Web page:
Interview with Abby Fraser (Shadowed in Silk by Christine Lindsay)

Gentle readers, we continue with our series of character interviews I am conducting. Recently, I had the delight of chatting with Abby Fraser, the heroine of the historical novel Shadowed in Silk (E-book releases May 2011, printed version releases Sept. 1, WhiteFire Publishing) by author Christine Lindsay.


POV Boot Camp(PBC): Abby, what do you love most about being an army wife living in India?

Abby Fraser:  I was born in India, and have loved this country all my life. That love grew deeper after I was wrenched away from here when my mother died when I was six years old. I grew up in Albany New York with my aunt, but hated every minute of it. With my father being a famous general of the British Raj, it always seemed fitting that I should return as an army wife, and I couldn’t wait to get back. But it is India with all its spices and smells, and the wonderful people. The Indian people are so warm, so colorful, so beautiful.


PBC:So, any drawbacks or challenges?

Fraser: It breaks my heart to see lower caste Indians treated like dirt by their own people within the Hindu religion. Take my sweet Ayah, Eshana. She takes care of my little boy, Cam. I love her like a sister, but her life has not been easy. As a little girl, she went through a marriage ceremony when she was seven years old. Later, when she turned thirteen, she was supposed to move from her parent’s home and go to her husband’s. But her husband died before that could happen and Eshana became a child Hindu widow. From then on her life became a nightmare. But Eshana tells me that she has since rejected that life. She says she has found a new joyful life through her relationship with Jesus Christ.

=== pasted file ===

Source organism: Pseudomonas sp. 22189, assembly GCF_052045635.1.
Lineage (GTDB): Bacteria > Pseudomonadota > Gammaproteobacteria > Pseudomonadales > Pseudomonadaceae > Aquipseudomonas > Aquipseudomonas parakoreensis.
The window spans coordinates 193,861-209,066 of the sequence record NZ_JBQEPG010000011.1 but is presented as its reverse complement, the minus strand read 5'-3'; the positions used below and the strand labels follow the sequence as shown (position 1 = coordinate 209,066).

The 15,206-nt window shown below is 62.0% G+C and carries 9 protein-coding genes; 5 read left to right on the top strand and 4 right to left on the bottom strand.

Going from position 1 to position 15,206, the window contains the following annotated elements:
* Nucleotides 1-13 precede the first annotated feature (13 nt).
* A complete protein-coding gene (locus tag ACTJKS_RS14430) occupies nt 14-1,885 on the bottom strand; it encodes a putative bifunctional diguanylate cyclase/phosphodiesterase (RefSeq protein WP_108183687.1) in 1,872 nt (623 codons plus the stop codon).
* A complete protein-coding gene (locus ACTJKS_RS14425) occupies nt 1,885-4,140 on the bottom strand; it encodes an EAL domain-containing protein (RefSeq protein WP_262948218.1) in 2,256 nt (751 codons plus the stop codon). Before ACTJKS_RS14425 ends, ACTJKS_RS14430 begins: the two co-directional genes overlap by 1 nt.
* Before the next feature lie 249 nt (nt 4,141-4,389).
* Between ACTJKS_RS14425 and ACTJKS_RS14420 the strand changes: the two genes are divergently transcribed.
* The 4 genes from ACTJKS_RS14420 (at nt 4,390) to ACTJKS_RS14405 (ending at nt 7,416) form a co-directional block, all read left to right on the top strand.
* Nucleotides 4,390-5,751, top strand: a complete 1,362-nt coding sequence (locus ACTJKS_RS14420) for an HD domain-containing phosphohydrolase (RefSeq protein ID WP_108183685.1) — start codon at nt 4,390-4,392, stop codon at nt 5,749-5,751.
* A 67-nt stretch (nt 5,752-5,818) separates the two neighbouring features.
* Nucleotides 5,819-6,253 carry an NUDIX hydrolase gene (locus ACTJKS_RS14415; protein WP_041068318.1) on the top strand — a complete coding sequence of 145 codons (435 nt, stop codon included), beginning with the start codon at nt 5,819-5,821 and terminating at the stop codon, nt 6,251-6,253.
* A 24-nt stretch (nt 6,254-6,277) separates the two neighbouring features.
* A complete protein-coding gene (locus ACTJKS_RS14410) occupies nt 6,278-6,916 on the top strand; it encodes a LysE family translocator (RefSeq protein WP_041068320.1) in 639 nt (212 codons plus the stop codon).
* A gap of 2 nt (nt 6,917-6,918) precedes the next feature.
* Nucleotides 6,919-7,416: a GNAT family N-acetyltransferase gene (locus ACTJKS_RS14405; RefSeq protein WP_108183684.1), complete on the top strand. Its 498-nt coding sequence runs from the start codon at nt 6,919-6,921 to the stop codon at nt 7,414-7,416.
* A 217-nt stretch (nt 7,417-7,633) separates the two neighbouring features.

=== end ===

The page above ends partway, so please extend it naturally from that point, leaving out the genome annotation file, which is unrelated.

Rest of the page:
Our mutual friend, Major Geoff Richards, is also a devoted Christian, and he too encourages me to believe in Christ. But I’m not sure . . . I’ve got to sort out my own problems, especially those with my husband . . . don’t I?


PBC: No, hon, you don’t. 😉 Could you tell us a bit more about the political tensions between the Indian people and the British army? What do you think of the rebel leader, Gandhi?

Fraser: Nothing makes me madder than to see the English treat the Indians like third class citizens in their own country. And the British are terrified of another uprising from the Indians they are ruling. Most Englishmen sleep with a revolver under their pillows, and many Englishwomen carry pistols in their handbags. Very few of the British Raj are like Geoff Richards. He cares more about his Indian friends than his English peers. But he says it’s the faith in Christ that he shares with some of his Indian friends that makes them family. And I have to admit his faith seems to be helping with his shell shock that he received during the Great War in Europe.